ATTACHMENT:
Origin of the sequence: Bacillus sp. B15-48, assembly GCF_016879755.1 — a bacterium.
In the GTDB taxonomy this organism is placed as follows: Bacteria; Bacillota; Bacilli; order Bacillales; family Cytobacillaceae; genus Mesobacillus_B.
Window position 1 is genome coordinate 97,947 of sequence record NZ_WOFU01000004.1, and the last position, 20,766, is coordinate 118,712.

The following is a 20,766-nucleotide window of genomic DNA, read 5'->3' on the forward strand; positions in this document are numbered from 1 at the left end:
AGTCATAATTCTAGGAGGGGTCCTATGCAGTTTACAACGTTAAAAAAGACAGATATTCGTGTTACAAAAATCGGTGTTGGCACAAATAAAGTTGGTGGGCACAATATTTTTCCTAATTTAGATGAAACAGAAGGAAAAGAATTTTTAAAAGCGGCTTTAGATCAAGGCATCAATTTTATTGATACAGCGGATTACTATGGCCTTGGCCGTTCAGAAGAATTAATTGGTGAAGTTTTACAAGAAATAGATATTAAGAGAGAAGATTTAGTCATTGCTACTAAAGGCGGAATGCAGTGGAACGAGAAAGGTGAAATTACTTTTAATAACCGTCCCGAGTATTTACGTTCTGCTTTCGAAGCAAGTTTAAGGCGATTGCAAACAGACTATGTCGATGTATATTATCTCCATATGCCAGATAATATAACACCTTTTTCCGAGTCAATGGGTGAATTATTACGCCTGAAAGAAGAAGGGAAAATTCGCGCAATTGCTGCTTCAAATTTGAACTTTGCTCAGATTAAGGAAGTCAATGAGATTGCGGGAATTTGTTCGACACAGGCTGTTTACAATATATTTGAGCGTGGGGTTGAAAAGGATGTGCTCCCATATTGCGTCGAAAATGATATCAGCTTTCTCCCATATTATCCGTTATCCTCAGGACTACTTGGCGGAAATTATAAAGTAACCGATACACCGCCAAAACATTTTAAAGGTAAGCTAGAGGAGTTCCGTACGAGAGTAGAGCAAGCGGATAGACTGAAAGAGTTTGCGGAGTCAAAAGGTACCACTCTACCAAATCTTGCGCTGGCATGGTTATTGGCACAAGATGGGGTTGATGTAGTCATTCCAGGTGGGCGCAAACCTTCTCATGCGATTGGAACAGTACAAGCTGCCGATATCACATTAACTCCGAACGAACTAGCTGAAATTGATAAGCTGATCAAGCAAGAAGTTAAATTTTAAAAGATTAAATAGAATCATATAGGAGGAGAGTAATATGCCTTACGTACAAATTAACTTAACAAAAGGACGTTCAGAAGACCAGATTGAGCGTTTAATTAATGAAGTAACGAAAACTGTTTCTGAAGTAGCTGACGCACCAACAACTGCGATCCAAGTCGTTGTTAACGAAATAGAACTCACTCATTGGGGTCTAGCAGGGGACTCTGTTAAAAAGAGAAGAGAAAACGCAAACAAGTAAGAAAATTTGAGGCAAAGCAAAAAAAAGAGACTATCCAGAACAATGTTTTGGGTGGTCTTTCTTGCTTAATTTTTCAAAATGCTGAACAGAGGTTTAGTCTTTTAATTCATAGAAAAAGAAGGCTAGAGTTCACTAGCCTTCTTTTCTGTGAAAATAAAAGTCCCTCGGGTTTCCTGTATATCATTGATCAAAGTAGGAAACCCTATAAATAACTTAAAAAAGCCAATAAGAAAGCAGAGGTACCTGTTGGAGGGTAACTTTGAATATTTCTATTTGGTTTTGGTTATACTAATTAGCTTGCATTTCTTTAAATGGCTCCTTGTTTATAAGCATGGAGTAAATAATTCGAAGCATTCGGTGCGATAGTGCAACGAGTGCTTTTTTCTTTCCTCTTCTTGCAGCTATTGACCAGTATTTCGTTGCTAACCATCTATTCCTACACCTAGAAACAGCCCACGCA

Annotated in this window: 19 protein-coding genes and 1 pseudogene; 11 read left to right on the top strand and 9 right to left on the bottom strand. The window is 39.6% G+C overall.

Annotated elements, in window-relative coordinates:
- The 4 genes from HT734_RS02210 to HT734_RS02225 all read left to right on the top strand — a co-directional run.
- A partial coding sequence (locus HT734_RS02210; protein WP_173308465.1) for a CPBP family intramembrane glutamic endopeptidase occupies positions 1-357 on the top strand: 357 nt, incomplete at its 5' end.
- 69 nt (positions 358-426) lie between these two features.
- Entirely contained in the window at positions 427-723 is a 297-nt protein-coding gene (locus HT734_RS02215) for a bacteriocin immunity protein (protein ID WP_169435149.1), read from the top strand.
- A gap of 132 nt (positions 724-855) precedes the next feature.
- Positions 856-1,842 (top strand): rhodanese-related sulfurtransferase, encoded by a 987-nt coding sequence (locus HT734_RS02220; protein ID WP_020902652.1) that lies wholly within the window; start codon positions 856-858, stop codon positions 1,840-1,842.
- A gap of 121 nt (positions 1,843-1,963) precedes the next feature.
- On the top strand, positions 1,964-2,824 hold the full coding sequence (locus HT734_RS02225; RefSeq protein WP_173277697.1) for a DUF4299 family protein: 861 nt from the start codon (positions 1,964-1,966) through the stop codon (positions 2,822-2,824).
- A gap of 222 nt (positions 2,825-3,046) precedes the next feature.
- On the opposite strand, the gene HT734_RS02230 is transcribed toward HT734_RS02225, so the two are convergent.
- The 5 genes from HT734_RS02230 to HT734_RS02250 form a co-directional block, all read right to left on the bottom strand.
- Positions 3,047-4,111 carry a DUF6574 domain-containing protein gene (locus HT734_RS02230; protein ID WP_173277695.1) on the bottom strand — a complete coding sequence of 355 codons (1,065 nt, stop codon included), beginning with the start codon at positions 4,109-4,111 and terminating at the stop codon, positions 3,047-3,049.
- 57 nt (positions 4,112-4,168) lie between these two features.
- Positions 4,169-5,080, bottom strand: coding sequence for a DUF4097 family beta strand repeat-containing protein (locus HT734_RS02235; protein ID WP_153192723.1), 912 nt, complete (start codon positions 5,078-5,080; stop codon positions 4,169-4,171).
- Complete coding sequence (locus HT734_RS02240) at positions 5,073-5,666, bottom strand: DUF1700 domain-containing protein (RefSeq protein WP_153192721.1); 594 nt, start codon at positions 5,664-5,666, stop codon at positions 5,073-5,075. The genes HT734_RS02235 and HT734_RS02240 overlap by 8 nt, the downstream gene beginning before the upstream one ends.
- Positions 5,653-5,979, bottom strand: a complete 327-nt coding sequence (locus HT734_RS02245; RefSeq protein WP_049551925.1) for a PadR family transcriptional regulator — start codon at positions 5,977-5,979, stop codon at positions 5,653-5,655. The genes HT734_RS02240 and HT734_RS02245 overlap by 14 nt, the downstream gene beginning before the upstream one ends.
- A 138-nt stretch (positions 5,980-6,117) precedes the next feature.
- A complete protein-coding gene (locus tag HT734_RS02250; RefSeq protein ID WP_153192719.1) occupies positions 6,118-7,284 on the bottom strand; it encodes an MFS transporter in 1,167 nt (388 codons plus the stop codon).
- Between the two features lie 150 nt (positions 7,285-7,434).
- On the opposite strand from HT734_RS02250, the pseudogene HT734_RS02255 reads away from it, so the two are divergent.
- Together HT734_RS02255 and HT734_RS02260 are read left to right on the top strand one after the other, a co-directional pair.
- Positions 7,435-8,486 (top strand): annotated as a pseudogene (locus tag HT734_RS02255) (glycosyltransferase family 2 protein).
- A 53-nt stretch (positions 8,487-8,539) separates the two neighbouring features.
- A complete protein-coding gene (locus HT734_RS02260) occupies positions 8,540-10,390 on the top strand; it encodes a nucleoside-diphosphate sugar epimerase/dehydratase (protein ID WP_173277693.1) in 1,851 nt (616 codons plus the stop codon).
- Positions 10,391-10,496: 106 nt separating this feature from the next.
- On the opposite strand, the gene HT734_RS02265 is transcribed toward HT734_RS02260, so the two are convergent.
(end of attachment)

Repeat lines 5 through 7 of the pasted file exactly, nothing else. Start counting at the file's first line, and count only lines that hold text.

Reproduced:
AGTCATAATTCTAGGAGGGGTCCTATGCAGTTTACAACGTTAAAAAAGACAGATATTCGTGTTACAAAAATCGGTGTTGGCACAAATAAAGTTGGTGGGCACAATATTTTTCCTAATTTAGATGAAACAGAAGGAAAAGAATTTTTAAAAGCGGCTTTAGATCAAGGCATCAATTTTATTGATACAGCGGATTACTATGGCCTTGGCCGTTCAGAAGAATTAATTGGTGAAGTTTTACAAGAAATAGATATTAAGAGAGAAGATTTAGTCATTGCTACTAAAGGCGGAATGCAGTGGAACGAGAAAGGTGAAATTACTTTTAATAACCGTCCCGAGTATTTACGTTCTGCTTTCGAAGCAAGTTTAAGGCGATTGCAAACAGACTATGTCGATGTATATTATCTCCATATGCCAGATAATATAACACCTTTTTCCGAGTCAATGGGTGAATTATTACGCCTGAAAGAAGAAGGGAAAATTCGCGCAATTGCTGCTTCAAATTTGAACTTTGCTCAGATTAAGGAAGTCAATGAGATTGCGGGAATTTGTTCGACACAGGCTGTTTACAATATATTTGAGCGTGGGGTTGAAAAGGATGTGCTCCCATATTGCGTCGAAAATGATATCAGCTTTCTCCCATATTATCCGTTATCCTCAGGACTACTTGGCGGAAATTATAAAGTAACCGATACACCGCCAAAACATTTTAAAGGTAAGCTAGAGGAGTTCCGTACGAGAGTAGAGCAAGCGGATAGACTGAAAGAGTTTGCGGAGTCAAAAGGTACCACTCTACCAAATCTTGCGCTGGCATGGTTATTGGCACAAGATGGGGTTGATGTAGTCATTCCAGGTGGGCGCAAACCTTCTCATGCGATTGGAACAGTACAAGCTGCCGATATCACATTAACTCCGAACGAACTAGCTGAAATTGATAAGCTGATCAAGCAAGAAGTTAAATTTTAAAAGATTAAATAGAATCATATAGGAGGAGAGTAATATGCCTTACGTACAAATTAACTTAACAAAAGGACGTTCAGAAGACCAGATTGAGCGTTTAATTAATGAAGTAACGAAAACTGTTTCTGAAGTAGCTGACGCACCAACAACTGCGATCCAAGTCGTTGTTAACGAAATAGAACTCACTCATTGGGGTCTAGCAGGGGACTCTGTTAAAAAGAGAAGAGAAAACGCAAACAAGTAAGAAAATTTGAGGCAAAGCAAAAAAAAGAGACTATCCAGAACAATGTTTTGGGTGGTCTTTCTTGCTTAATTTTTCAAAATGCTGAACAGAGGTTTAGTCTTTTAATTCATAGAAAAAGAAGGCTAGAGTTCACTAGCCTTCTTTTCTGTGAAAATAAAAGTCCCTCGGGTTTCCTGTATATCATTGATCAAAGTAGGAAACCCTATAAATAACTTAAAAAAGCCAATAAGAAAGCAGAGGTACCTGTTGGAGGGTAACTTTGAATATTTCTATTTGGTTTTGGTTATACTAATTAGCTTGCATTTCTTTAAATGGCTCCTTGTTTATAAGCATGGAGTAAATAATTCGAAGCATTCGGTGCGATAGTGCAACGAGTGCTTTTTTCTTTCCTCTTCTTGCAGCTATTGACCAGTATTTCGTTGCTAACCATCTATTCCTACACCTAGAAACAGCCCACGCA

Annotated in this window: 19 protein-coding genes and 1 pseudogene; 11 read left to right on the top strand and 9 right to left on the bottom strand. The window is 39.6% G+C overall.

Annotated elements, in window-relative coordinates: